“This is a very welcome development for the sector as it shows that government is recognizing the Film sector and making the first effort to have a strategy that will drive the sector,” he said.

Asked what the expectations were regarding the buy in from government Njagu said it was a welcome development.

“The good that will come out of this is a clear plan and way forward for the development of the sector to transition it into a proper industry. The development is impossible without government involvement as they govern how every industry runs and also the inclusion in the national budget to help capitalise the sector.

“The drawback from not having a strategy has been seen in how we failed to engage the government to be involved in the sector. There was no plan or roadmap for the industry. Hopefully this sees some order coming to the sector and establishment of guilds/unions to gate keep the sector too,” he said.

Munya Chidzonga, who starred in Lobola, said the crating of the strategy was a step in the right direction.

“The film sector in Zimbabwe has incredible potential. It is our responsibility to create a policy framework that promotes both local and international investment as well as governmental support,” he said.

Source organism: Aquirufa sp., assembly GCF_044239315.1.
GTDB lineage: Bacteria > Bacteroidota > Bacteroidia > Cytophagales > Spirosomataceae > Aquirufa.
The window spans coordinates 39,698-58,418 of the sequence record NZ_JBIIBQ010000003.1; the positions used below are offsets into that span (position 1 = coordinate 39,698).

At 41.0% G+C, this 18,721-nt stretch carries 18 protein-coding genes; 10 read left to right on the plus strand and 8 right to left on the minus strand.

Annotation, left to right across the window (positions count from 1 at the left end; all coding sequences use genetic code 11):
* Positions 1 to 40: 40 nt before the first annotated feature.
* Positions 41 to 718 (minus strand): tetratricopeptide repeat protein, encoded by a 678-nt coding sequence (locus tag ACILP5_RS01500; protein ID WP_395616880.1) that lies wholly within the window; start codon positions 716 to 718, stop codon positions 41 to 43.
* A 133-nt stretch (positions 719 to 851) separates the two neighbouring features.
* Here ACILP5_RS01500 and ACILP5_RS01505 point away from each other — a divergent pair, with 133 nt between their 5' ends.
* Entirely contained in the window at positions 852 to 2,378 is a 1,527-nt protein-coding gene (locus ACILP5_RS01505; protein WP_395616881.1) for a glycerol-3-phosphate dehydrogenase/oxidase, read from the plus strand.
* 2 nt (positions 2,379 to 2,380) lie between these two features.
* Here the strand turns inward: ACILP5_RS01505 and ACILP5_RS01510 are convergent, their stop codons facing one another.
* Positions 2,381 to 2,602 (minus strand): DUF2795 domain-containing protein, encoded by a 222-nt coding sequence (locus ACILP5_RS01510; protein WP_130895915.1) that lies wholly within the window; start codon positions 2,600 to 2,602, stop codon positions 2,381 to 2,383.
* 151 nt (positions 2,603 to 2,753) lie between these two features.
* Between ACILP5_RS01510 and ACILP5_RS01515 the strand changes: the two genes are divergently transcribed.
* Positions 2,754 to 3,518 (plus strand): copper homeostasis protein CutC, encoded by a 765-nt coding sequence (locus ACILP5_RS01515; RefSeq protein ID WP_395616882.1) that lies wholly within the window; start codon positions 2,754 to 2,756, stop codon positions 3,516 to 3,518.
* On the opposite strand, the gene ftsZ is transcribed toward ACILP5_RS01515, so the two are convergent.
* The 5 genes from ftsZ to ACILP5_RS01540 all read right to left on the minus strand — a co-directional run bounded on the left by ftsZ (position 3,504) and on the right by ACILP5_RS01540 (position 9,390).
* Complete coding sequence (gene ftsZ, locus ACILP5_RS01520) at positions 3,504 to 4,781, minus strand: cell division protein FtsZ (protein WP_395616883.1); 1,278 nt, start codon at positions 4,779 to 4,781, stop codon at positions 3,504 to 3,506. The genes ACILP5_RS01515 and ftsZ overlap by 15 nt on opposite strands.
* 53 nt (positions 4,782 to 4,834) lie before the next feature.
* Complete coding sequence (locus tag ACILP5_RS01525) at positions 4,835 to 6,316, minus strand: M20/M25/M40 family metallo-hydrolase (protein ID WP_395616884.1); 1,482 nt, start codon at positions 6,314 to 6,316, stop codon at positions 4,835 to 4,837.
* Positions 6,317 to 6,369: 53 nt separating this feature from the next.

Ben Mahaka, affectionately known in the Studio 263 soapie as Tom Mbambo, said the film strategy set out to professionalise the sector.

“I think that the film strategy will foster a better understanding of the environment in which we are operating by gathering data about every aspect of the filmmaking process; who are the practitioners, where are they, what stories are they telling, what resources do they have and what resources do they need, what are the markets and how can they be accessed?  Practitioners, government and the private sector have to have a clear and common understanding of these factors so that we can chart a way forward together,” he said.

On what has been the biggest drawback within the sector, Mahaka said: “The biggest impediment is funding. It costs money to make and market films. As a nation, we still balk at the idea of investing US$100 000 or US$200 000 or even more on a feature film, but it’s a worthwhile investment. Those numbers are not stratospheric when you consider that is the kind of money that was spent on films that we are still talking about decades after they were made. Films like Neria and Yellow Card.”